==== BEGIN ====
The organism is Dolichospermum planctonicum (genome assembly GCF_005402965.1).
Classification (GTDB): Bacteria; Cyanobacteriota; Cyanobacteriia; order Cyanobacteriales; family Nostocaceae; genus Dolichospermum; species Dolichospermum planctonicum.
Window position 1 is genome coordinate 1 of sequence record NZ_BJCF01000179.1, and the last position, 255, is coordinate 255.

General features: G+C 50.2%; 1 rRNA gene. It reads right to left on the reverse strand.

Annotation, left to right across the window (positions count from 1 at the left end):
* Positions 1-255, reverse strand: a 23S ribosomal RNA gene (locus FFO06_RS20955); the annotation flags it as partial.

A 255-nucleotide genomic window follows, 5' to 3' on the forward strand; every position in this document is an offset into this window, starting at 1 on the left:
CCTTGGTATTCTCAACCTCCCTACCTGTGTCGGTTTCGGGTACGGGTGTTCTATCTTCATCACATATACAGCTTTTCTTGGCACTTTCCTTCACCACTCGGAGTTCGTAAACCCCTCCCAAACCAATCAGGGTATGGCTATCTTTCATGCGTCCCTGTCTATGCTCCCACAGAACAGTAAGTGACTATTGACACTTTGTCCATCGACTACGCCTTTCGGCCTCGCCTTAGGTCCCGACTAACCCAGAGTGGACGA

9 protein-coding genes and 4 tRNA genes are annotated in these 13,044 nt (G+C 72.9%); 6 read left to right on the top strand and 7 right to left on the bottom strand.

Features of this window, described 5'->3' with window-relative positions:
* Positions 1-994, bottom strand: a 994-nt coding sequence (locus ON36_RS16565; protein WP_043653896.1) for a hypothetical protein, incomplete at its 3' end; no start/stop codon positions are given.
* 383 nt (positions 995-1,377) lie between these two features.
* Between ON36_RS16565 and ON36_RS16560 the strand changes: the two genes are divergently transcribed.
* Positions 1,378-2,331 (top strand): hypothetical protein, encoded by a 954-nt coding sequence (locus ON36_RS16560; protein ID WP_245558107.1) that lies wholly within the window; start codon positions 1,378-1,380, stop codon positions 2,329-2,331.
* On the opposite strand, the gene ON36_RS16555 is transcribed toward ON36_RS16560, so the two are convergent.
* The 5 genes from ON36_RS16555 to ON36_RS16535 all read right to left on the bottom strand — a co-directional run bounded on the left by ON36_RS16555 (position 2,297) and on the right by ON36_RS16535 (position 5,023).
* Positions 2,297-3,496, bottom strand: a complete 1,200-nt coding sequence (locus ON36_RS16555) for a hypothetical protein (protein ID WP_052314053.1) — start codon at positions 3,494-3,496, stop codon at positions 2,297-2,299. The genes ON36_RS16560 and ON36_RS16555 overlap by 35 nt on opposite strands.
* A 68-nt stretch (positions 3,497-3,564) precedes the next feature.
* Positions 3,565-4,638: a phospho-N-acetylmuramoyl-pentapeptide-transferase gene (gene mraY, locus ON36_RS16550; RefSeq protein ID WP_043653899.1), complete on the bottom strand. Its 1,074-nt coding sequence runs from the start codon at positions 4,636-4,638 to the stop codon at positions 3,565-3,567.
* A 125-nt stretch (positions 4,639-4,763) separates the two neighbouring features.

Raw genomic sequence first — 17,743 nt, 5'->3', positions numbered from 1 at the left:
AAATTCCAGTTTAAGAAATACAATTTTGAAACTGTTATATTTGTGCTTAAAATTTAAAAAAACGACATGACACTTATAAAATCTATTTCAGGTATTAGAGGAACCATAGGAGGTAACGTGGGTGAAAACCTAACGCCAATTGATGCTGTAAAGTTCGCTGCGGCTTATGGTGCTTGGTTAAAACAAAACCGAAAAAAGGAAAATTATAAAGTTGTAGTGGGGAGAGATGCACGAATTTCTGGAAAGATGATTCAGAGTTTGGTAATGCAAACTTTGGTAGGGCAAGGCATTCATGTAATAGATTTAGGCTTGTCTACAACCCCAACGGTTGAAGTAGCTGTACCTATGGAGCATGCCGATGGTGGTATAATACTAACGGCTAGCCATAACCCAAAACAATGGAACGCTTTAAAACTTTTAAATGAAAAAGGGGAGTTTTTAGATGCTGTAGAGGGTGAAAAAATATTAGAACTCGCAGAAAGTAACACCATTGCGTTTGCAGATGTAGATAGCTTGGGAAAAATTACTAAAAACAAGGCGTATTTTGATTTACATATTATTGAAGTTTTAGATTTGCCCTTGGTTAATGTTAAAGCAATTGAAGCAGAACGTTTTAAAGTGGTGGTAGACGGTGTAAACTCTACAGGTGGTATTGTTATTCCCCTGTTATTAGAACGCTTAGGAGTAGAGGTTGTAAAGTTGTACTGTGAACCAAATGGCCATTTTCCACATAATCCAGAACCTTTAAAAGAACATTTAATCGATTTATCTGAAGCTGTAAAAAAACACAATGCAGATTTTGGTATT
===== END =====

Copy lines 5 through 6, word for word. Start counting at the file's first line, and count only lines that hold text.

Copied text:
Annotation, left to right across the window (positions count from 1 at the left end):
* Positions 1-255, reverse strand: a 23S ribosomal RNA gene (locus FFO06_RS20955); the annotation flags it as partial.